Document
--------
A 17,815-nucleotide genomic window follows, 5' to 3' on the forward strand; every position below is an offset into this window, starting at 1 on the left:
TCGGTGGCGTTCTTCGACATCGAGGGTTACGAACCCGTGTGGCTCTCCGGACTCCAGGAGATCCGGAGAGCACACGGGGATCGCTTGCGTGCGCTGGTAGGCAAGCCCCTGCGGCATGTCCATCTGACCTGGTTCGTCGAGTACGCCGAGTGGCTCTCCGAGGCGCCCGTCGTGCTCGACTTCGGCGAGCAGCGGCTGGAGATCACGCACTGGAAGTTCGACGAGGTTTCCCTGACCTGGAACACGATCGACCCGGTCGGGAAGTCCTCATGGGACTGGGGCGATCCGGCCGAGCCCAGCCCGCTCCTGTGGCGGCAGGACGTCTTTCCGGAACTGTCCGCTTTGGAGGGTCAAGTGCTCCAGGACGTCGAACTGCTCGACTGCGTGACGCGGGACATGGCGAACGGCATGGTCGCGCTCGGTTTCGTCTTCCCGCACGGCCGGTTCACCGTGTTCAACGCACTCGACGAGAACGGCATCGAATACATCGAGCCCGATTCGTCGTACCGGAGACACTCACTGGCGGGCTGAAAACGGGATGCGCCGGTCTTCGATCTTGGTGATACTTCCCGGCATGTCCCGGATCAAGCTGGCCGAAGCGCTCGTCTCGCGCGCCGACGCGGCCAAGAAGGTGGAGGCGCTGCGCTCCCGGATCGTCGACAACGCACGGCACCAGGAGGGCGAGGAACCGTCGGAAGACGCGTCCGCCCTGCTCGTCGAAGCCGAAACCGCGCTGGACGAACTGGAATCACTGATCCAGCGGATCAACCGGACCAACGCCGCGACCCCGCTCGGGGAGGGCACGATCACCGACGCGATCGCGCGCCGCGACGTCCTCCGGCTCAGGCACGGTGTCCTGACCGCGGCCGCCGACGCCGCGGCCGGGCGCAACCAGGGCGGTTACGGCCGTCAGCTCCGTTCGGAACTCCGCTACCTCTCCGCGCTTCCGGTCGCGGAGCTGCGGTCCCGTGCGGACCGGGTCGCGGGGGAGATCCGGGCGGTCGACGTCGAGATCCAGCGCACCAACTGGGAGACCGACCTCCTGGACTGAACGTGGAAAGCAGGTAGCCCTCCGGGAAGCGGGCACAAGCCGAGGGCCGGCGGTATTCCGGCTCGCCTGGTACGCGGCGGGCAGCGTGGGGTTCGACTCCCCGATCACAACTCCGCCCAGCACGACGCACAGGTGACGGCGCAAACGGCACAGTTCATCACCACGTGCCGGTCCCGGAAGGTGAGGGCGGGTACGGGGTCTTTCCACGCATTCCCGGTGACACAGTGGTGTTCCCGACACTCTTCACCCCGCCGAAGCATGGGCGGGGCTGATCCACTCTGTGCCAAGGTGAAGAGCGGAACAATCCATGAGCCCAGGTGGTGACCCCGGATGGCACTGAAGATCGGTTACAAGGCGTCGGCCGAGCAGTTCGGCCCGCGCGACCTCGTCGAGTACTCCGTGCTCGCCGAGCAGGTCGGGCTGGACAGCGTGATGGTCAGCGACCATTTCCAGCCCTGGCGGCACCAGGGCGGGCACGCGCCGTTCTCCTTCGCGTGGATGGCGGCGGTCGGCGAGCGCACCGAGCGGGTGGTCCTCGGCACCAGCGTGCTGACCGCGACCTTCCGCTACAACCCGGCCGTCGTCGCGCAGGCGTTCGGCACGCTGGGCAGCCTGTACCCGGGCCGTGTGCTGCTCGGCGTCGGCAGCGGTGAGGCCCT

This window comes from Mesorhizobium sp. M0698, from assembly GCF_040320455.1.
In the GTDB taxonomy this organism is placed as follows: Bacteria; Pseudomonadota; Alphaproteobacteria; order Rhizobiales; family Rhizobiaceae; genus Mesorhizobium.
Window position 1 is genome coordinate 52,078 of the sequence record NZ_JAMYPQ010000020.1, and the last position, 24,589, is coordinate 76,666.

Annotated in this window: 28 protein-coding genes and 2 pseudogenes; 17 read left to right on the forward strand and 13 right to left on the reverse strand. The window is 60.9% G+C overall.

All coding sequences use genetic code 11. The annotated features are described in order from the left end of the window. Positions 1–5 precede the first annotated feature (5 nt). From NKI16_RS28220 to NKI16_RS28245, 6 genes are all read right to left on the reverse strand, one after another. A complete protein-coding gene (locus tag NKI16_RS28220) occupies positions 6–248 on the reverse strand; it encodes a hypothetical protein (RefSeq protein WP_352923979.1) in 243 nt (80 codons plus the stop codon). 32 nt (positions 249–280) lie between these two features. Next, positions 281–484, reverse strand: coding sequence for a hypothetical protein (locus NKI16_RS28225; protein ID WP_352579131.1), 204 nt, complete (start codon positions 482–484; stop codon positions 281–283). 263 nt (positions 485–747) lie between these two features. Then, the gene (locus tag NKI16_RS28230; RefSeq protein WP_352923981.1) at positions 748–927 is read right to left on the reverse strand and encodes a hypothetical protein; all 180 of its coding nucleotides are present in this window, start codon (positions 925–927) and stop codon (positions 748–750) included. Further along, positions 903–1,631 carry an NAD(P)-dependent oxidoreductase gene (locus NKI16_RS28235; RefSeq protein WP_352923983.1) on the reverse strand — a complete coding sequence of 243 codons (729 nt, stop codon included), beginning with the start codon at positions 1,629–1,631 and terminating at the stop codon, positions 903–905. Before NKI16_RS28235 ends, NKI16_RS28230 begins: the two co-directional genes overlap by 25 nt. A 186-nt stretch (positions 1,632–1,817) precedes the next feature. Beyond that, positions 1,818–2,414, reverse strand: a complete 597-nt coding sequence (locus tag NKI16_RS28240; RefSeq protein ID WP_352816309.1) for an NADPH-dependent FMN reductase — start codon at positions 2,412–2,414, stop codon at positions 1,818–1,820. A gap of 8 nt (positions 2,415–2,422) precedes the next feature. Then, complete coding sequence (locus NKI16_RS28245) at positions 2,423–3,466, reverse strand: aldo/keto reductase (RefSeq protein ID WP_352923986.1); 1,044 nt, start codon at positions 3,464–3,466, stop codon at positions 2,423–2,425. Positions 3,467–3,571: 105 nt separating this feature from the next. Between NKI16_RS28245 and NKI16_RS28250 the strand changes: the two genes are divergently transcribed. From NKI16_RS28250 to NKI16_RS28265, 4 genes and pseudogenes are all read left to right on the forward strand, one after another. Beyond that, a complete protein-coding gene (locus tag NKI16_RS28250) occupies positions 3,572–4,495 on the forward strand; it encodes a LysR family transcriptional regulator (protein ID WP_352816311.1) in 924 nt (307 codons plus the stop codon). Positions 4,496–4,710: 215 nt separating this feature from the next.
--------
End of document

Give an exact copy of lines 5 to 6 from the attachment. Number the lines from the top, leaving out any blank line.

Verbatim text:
Window position 1 is genome coordinate 52,078 of the sequence record NZ_JAMYPQ010000020.1, and the last position, 24,589, is coordinate 76,666.

Annotated in this window: 28 protein-coding genes and 2 pseudogenes; 17 read left to right on the forward strand and 13 right to left on the reverse strand. The window is 60.9% G+C overall.